Engawa vs. Hirame vs. Karei: Japanese Flounders

As you know, Engawa (えんがわ) is a popular sushi topping from a Japanese flounder called Hirame (ヒラメ) or Karei (カレイ).

Engawa in House

The ingredient was actually named after its shape resembling a corridor on the outer side of traditional Japanese houses called Engawa (縁側).

Engawa vs. Hirame vs. Karei

Hirame Engawa Sushi

Engawa is the flounder’s muscle part for moving the fin, and Hirame and Karei are representative varieties of the flatfish often seen in Japan.

Hirame and Karei are very similar in appearance, and it’s hard to tell them apart if you are unfamiliar.

Hirame (ヒラメ)


Hirame is actually a left-eyed flounder with a big mouth and sharper teeth than Karei, and that is because it mainly eats fish.

Hirame is a luxury flatfish generally pricier than Karei. Its Engawa is light-tasting with a more crunchy texture, as the fish has strong muscles.

The Engawa offered by traditional Japanese sushi restaurants is usually from this flounder.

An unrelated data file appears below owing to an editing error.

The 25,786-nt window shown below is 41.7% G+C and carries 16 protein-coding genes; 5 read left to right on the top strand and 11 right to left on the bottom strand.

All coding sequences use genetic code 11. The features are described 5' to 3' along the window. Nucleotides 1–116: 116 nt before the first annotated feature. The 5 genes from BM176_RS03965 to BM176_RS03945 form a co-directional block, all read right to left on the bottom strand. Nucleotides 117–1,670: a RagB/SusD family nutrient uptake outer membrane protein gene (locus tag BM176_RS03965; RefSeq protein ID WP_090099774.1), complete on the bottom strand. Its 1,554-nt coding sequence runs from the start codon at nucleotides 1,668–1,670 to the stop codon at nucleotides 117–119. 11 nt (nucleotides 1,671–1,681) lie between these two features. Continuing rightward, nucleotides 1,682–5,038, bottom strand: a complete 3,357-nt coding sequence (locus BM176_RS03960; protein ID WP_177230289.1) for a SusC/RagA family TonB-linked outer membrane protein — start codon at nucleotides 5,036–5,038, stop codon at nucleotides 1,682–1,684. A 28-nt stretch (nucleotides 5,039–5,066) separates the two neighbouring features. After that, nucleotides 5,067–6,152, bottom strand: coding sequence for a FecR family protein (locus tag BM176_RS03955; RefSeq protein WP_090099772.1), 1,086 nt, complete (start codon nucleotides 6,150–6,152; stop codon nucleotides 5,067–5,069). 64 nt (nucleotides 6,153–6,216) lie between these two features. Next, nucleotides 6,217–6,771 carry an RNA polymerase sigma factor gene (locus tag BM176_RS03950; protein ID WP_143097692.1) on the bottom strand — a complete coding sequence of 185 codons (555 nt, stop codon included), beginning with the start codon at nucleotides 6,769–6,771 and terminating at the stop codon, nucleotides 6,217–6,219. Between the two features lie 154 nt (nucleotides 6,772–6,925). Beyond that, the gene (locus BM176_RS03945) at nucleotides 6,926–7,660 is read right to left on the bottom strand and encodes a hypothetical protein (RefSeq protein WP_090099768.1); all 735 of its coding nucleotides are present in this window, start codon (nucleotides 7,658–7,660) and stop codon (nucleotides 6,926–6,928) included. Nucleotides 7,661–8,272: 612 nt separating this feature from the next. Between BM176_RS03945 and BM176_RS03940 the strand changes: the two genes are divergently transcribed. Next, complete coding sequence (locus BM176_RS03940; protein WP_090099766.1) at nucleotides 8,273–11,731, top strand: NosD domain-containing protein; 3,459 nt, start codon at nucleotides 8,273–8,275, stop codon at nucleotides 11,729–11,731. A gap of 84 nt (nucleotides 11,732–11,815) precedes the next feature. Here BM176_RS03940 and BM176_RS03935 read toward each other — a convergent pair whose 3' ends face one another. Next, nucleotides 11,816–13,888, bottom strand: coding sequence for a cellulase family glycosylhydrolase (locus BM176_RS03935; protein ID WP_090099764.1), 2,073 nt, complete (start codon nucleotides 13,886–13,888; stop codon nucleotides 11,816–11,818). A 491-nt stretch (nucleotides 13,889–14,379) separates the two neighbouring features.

Karei (カレイ)


On the other hand, Karei is a right-eyed flounder with a small mouth, as it mainly eats invertebrates.

Karei is not aggressive and fatty compared to Hirame, and in many cases, the Engawa served in Kaiten (conveyor-belt) sushi restaurants is from this flounder.

(Reference Pages: Wikipedia えんがわ, Excite E-Recipe )


Hi, I'm Tomo, a Japanese blogger living in Niigata Prefecture, Japan. For the purpose of enriching your life, I would like to introduce things about Japan on this blog, especially unique Japanese products, cooking recipes, cultures, and facts and trivia.

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